The Power of Embodied Awareness by Erica Rayner-Horn
The Mind-Body Disconnect
Most of us raised in Western culture have inherited a disconnection between mind and body. Many of us have developed the habit of numbing out awareness of discomfort, pain, and our body’s needs. Sometimes this has happened because of trauma we've experienced; sometimes because like soldiers, athletes or ballet dancers we've learned to override the body's messages so we don't always experience physical pain. James Joyce nailed this perfectly in his description of one of his characters as someone who "lived a little distance from his body."
Yet it wasn't always this way: as young children we fully inhabited our bodies, feeling our five senses and living fully in our own skin. But because of this inherited mind-body split most of us have developed the habit of dissociating from the body which in turn leads us to mistreat our bodies, resulting in stress, fatigue, and increased vulnerability to illness. When we’re diagnosed with a serious illness many of us come to realize that we have been ignoring these communications from our bodies until things escalate into full-blown medical conditions.
Waking Up to Body Awareness
The first step in healing this mind-body disconnect and reversing this ingrained habit is to reconnect with our body and fully experience our senses, moment by moment. We do this by paying close attention to our body and awakening to our five senses of hearing, seeing, listening, touch, and smell. The body has its own intuitive wisdom that we often ignore in favor of our thinking minds. So, the next step is to tune in and sensitize ourselves to what our bodies are communicating. Over time we learn to value our so-called "gut wisdom" that can be a more immediate and even accurate guide in helping us navigate through life than the thinking mind.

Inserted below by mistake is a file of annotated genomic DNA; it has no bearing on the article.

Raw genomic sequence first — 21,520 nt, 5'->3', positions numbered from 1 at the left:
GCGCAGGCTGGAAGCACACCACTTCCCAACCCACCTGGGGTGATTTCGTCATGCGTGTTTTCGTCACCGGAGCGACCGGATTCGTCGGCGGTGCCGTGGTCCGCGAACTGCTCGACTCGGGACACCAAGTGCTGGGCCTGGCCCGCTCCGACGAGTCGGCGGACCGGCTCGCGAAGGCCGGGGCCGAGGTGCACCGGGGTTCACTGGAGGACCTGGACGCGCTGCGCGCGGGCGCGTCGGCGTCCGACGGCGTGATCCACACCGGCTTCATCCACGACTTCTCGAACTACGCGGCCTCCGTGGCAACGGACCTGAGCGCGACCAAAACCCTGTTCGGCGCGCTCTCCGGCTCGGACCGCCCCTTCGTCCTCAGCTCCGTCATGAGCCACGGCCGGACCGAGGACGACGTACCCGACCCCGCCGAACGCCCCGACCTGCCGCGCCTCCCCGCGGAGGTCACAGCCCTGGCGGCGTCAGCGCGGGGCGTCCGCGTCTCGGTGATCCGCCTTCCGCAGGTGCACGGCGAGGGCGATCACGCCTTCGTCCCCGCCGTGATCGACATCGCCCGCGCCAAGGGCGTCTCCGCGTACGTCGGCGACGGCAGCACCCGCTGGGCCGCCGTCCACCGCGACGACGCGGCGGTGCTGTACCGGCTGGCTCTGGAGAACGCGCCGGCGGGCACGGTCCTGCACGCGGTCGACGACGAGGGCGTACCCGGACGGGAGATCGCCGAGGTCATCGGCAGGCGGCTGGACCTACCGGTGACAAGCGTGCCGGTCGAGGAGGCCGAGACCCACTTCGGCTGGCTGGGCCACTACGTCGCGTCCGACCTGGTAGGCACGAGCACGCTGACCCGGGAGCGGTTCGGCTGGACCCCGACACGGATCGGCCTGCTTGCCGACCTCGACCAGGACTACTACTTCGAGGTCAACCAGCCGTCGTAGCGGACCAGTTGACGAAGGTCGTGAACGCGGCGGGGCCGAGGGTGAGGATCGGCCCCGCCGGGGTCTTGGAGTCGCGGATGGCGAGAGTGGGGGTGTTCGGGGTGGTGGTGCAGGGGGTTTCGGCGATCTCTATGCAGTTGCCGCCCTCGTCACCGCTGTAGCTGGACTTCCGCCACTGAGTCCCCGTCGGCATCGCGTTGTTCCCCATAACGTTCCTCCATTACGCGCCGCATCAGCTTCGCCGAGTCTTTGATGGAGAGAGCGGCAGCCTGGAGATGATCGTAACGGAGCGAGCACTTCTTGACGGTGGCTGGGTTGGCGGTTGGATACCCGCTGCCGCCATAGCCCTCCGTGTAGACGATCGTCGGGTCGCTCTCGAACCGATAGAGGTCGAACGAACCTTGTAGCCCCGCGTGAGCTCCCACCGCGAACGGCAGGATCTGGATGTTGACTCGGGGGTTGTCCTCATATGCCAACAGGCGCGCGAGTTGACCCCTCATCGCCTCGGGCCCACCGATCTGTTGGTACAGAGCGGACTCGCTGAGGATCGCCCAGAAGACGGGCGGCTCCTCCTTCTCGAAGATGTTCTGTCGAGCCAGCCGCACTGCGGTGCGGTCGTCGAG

Waking Up to The Miracle of The Breath
Hand-in-hand with bringing more aliveness and awareness to the body is the rediscovery of the breath. Most of us do not breathe well. Our busy minds and compulsive to-do lists tend to override awareness of the most basic and simple human function – breathing fully. Of course, all the time we are alive we are breathing but we're rarely using our full capacity with awareness. Every meditation tradition has many breathing exercises because this is the most fundamental and important place to begin. There are volumes written on this subject and numerous ancient teachings from all traditions extolling the virtues of breathing properly and
the vitality and long life that result. The main point of all these techniques is bringing the mind home to the body and breath. Noticing with full attention as we breathe in and breathe out sounds simple but in fact it is a
great accomplishment of awareness that helps keeps us anchored in the present moment and quiets our busy mind. The breath is one of the most valuable mindfulness tools of all. Your time and energy in developing your awareness of breathing will help you to feel more solid, stable, and grounded. Taking even one full mindful breath with complete awareness can cut through anxiety, fear, and tension, and restore you to balance.
Try the One-Minute Mindfulness Pause the next time you notice you’re triggered or tensing up and notice how powerful it can be in transforming the moment. Consider installing a mindful pause app on your devices that gently reminds you to stop, come home to your body, and breathe.
Erica Rayner-Horn MA, LMHC
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